Indonesia: Most of foreigners safe after deadly quake, tsunami hinh anh 1A collapsed building after an earthquake and tsunami hit Sulawesi, Indonesia, on September 28. (Photo: AFP/VNA)

Jakarta (VNA) – About 70 foreigners were in Palu, Central Sulawesi, Indonesia when an earthquake and tsunami struck here and most have been safe, according to the Indonesian National Disaster Mitigation Agency (BNPB).

Among them, three French nationals are missing while the others are accounted for, including 32 Thai, 21 Chinese, and 10 Vietnamese people, said BNPB spokesperson Sutopo Purwo Nugroho at a press briefing on September 30.

Nugroho said the death toll climbed to 832, including 821 people from the hard-hit city of Palu and 11 from Donggala. Some 540 injured are being treated at hospitals and more than 16,730 people were evacuated to 24 different locations for safety, he added.

The casualties will keep increasing, the official noted.

The local authorities are making every effort to recover electricity supply and improve communications.

Earlier, the BNPB and the Indonesian National Institute of Aeronautics and Space (LAPAN) said that satellite pictures with high resolution will be used to study and assess heaviest impact caused by the twin disaster.

Suwelasi was ravaged by two quakes measuring 6.1 and 7.5 on the Richter scale on September 28. A tsunami happened after the second hit the area in the afternoon of the same day.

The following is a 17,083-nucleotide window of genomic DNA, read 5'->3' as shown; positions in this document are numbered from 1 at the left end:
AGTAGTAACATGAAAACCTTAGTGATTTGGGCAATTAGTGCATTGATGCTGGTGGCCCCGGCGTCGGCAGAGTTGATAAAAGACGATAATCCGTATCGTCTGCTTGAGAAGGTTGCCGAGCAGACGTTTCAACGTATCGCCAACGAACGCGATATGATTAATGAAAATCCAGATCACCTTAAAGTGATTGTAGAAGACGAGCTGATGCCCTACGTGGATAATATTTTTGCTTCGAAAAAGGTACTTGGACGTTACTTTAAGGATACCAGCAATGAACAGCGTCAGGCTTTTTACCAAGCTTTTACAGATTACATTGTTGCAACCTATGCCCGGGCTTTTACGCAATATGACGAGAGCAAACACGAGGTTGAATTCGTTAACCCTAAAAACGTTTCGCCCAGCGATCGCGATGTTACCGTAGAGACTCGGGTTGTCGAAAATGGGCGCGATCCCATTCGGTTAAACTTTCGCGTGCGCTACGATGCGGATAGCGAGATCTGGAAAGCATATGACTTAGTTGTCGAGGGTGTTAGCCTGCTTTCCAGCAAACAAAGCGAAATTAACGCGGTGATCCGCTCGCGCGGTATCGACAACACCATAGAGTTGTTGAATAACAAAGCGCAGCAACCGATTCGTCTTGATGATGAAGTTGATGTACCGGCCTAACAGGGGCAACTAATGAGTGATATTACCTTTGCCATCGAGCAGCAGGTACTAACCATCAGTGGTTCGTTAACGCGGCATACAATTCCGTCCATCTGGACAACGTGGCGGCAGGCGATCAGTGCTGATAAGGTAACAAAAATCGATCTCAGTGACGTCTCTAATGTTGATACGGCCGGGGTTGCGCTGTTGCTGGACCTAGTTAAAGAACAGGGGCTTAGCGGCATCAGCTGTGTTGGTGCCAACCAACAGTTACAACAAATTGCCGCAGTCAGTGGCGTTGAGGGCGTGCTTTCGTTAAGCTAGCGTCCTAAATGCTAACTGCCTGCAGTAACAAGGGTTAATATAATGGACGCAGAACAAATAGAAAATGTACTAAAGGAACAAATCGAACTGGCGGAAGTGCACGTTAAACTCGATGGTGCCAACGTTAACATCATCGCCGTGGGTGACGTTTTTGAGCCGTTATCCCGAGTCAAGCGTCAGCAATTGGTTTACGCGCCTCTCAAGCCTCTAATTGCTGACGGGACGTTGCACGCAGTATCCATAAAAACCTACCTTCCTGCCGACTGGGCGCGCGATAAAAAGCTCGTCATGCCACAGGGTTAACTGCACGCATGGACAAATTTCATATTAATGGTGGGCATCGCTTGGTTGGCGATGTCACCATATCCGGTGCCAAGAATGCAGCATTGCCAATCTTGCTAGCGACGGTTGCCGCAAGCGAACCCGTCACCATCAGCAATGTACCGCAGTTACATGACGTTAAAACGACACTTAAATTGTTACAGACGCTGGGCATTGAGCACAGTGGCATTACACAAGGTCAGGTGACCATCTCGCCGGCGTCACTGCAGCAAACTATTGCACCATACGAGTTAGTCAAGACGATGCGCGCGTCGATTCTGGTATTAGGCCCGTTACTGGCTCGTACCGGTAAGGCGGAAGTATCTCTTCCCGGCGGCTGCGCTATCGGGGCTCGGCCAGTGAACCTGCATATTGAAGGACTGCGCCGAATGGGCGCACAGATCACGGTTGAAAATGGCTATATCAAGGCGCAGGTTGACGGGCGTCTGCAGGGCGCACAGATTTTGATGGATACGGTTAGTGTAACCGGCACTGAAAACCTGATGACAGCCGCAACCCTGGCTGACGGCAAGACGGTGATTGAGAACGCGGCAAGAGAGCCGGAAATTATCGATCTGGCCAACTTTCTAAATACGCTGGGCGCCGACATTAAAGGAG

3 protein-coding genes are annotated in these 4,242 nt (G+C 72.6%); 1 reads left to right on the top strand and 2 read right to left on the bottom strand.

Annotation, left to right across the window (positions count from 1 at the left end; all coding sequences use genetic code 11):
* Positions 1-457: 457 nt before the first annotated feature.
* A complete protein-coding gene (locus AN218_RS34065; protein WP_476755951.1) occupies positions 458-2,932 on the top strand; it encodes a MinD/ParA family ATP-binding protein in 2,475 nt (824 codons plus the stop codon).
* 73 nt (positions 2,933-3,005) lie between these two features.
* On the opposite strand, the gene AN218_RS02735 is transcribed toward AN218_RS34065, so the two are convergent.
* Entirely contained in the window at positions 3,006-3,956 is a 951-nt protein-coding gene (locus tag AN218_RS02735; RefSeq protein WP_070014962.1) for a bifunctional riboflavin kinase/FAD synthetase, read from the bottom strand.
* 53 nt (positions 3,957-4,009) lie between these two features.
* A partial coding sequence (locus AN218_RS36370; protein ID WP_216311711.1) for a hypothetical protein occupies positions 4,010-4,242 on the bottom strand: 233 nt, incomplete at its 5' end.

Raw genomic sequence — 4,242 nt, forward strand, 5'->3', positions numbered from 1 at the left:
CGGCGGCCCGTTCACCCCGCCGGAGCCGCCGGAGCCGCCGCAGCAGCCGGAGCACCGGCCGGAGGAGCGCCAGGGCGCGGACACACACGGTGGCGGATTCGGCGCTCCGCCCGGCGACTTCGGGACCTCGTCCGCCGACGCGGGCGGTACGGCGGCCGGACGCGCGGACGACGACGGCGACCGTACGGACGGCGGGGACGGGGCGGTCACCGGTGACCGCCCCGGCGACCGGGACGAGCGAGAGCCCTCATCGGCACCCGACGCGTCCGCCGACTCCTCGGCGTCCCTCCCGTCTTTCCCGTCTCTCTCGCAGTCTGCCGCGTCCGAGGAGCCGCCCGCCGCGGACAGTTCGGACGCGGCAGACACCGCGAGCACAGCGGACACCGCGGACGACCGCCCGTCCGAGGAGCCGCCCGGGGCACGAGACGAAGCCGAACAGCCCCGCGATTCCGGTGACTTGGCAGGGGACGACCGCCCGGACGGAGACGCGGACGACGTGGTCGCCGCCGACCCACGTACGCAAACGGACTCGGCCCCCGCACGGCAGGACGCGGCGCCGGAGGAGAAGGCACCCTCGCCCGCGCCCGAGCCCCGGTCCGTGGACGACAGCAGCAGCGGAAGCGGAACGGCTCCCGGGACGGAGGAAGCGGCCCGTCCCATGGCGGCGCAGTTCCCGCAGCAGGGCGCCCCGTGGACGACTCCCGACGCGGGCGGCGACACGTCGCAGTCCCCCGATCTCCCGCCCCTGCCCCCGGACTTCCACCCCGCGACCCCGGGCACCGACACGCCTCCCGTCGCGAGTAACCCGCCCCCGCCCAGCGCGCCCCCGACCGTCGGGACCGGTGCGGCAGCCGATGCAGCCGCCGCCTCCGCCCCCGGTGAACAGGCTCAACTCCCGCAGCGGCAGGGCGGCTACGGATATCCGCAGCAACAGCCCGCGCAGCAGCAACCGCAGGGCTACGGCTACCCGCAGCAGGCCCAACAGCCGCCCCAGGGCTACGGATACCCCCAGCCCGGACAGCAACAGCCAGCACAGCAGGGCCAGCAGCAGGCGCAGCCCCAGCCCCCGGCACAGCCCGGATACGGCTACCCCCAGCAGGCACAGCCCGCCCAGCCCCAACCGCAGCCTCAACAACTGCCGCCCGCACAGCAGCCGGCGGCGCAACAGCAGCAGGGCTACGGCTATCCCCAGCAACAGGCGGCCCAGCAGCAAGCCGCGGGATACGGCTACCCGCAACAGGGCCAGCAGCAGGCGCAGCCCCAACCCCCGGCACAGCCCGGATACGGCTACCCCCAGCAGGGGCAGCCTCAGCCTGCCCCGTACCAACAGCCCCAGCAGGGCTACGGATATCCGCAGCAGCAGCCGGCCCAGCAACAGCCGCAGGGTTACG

No Vietnamese has been reported dead or missing, according to the Ministry of Foreign Affairs. It also confirmed that 10 Vietnamese students studying at Tadulako University in Palu city are safe. The students were advised to remain calm and closely follow guidance and notice of the local disaster prevention agency and keep in touch with the embassy’s staff.

It is the latest natural disaster to hit Indonesia, which is frequently struck by earthquakes, volcanic eruptions and tsunamis because of its location on the "Ring of Fire," an arc of volcanoes and fault lines in the Pacific Basin.

A series of earthquakes in July and August killed nearly 500 people on the holiday island of Lombok, hundreds of kilometres southwest of Sulawesi.

In December 2004, a massive 9.1-magnitude earthquake off the northern Indonesian island of Sumatra triggered a tsunami across the Indian Ocean countries, killing 220,000 people in 13 countries, including more than 168,000 in Indonesia. –VNA